Safety concious China grounds private airline
China's aviation regulator has grounded a small regional airline company's operations for up to two weeks after one of its aircraft suffered an accident upon landing, the airline and state media said on Wednesday.world Updated: Sep 01, 2010 12:09 IST
China's aviation regulator has grounded a small regional airline company's operations for up to two weeks after one of its aircraft suffered an accident upon landing, the airline and state media said on Wednesday.
The China Express aircraft damaged a wing-tip which "touched the ground" on Saturday, the airline said on its website in a brief statement". In accordance with a notice from the Civil Aviation Administration of China's southwestern management division, the airline is temporarily stopping flights from Sept. 1," it said, without providing any additional details.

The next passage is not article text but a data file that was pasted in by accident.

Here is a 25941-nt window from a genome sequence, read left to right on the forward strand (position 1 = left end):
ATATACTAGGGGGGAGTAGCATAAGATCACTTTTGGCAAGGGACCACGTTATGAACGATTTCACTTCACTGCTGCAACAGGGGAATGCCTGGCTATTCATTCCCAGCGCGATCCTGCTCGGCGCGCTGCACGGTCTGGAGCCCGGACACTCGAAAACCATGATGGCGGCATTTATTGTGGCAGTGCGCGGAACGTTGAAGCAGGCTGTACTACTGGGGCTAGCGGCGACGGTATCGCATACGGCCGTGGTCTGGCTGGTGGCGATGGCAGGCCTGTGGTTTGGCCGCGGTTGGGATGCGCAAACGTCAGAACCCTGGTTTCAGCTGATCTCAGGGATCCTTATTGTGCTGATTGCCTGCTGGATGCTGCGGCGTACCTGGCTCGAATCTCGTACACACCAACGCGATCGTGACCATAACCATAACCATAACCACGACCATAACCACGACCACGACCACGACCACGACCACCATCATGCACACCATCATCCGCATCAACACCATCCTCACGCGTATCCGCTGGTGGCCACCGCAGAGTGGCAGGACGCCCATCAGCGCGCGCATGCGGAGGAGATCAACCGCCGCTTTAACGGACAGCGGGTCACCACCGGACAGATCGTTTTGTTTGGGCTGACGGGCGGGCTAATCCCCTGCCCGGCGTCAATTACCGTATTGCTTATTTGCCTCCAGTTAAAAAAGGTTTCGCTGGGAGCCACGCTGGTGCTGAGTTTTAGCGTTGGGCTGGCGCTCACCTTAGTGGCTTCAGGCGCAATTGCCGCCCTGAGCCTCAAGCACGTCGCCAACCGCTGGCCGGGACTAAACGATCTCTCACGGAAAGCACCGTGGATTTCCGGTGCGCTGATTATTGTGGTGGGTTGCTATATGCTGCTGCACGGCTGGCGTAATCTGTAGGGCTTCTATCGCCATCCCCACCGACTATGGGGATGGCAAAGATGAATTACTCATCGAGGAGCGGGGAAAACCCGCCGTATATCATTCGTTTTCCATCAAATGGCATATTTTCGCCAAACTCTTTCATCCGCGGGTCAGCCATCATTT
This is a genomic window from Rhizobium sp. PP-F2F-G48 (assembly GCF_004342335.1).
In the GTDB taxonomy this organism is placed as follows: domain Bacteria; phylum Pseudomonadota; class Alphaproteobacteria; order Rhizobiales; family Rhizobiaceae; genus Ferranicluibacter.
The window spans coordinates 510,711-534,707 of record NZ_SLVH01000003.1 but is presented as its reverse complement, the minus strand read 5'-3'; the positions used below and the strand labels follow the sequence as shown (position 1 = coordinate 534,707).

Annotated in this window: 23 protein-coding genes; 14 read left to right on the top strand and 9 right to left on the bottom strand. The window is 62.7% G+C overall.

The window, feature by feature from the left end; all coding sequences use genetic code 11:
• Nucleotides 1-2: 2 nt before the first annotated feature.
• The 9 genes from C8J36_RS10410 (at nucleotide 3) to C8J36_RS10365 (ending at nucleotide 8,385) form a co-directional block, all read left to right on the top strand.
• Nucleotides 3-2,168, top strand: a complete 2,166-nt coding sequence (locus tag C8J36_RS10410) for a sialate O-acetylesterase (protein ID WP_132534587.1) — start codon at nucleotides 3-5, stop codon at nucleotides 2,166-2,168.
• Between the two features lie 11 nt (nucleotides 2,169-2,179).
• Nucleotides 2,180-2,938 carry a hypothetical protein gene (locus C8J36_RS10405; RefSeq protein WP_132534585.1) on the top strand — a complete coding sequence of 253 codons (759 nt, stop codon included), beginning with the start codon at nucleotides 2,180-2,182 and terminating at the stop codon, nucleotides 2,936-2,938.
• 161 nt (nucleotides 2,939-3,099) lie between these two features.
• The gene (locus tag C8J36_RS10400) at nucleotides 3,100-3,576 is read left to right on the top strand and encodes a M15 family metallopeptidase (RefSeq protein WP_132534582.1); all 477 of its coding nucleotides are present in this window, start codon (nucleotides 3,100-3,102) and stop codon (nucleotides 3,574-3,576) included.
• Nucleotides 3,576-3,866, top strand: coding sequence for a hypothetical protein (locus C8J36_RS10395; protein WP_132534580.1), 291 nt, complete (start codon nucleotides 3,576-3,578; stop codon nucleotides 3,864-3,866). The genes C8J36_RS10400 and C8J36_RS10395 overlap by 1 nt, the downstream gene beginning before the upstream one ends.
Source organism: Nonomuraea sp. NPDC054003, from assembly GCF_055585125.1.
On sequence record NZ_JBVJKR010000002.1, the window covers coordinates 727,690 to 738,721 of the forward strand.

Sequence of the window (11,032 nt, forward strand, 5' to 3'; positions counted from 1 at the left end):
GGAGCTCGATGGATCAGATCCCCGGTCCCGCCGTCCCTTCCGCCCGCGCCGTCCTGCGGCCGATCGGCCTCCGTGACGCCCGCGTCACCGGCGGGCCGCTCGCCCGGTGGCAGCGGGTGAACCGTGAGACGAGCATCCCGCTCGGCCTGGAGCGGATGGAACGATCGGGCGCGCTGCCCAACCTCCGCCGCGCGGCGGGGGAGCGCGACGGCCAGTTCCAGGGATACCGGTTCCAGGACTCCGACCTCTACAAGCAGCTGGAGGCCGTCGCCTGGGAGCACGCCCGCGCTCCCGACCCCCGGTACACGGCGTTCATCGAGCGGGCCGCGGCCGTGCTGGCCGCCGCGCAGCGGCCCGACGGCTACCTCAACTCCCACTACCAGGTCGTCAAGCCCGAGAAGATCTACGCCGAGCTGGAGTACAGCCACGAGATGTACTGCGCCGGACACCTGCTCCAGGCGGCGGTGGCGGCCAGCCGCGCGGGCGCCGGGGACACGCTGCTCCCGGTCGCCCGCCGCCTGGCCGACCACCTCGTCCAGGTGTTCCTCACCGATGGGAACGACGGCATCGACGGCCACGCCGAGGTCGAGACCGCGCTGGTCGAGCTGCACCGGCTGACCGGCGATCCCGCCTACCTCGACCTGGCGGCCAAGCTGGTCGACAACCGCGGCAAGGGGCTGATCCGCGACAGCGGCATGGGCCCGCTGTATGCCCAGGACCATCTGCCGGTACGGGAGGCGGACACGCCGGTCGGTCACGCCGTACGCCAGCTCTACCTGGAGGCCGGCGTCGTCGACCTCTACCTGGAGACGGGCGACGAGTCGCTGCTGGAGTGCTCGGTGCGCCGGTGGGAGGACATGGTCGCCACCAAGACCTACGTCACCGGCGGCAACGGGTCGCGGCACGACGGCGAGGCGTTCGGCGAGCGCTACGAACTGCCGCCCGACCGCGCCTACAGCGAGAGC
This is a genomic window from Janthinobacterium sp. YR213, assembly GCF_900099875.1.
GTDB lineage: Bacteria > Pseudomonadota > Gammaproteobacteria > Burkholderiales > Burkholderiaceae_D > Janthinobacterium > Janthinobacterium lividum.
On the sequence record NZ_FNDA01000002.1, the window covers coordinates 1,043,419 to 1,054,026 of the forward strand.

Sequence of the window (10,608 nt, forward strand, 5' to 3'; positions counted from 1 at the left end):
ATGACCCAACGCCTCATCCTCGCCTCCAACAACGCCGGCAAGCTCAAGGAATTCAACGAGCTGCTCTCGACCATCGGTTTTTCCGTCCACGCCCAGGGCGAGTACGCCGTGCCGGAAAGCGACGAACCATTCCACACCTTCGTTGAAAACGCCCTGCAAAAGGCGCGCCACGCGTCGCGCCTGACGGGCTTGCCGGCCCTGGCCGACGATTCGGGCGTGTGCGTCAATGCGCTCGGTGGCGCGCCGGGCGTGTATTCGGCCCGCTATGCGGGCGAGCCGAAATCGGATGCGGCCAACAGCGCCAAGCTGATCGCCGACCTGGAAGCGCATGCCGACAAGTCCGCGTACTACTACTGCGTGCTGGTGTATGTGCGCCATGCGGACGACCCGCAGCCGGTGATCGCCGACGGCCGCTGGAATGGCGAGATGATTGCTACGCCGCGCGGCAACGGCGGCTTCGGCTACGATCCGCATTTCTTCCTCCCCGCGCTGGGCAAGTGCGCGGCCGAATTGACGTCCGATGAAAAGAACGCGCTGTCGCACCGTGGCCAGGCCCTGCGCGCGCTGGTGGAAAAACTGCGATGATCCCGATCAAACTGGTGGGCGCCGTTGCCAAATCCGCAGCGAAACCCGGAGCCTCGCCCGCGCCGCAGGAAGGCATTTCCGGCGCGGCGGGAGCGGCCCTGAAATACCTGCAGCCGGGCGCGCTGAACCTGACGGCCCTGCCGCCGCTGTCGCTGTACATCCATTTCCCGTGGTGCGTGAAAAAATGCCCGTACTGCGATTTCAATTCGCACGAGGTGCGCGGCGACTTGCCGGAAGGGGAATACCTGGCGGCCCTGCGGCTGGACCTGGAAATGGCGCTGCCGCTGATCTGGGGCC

China Express is a privately owned airline founded in 2006 which operates four Bombardier CRJ-200 regional jets on domestic routes mostly in the poor southwest of the country, connecting secondary cities.
The Global Times, run by Communist Party mouthpiece the People's Daily, said the accident happened in the early hours of Saturday when an aircraft was landing in the southwestern city of Guiyang. There were no fatalities or injuries.
It said the airline could be grounded for up to two weeks while the incident is being investigated. But an airline spokesman said they expect services to hopefully resume within three to five days once the regulator has completed its probe.
"They are very nervous after the Yichun disaster," he said, referring to the fatal crash last week in northeastern China.
China has been tightening safety inspections over domestic carriers after the Brazilian-made Embraer operated by Henan Airlines crashed short of the runway, killing 42 people.It was China's worst air disaster since 2004 and jolted the fast-growing aviation sector, which has had no major accidents in recent years thanks to stricter safety rules, better training and relatively young fleets of mainly Western-made aircraft.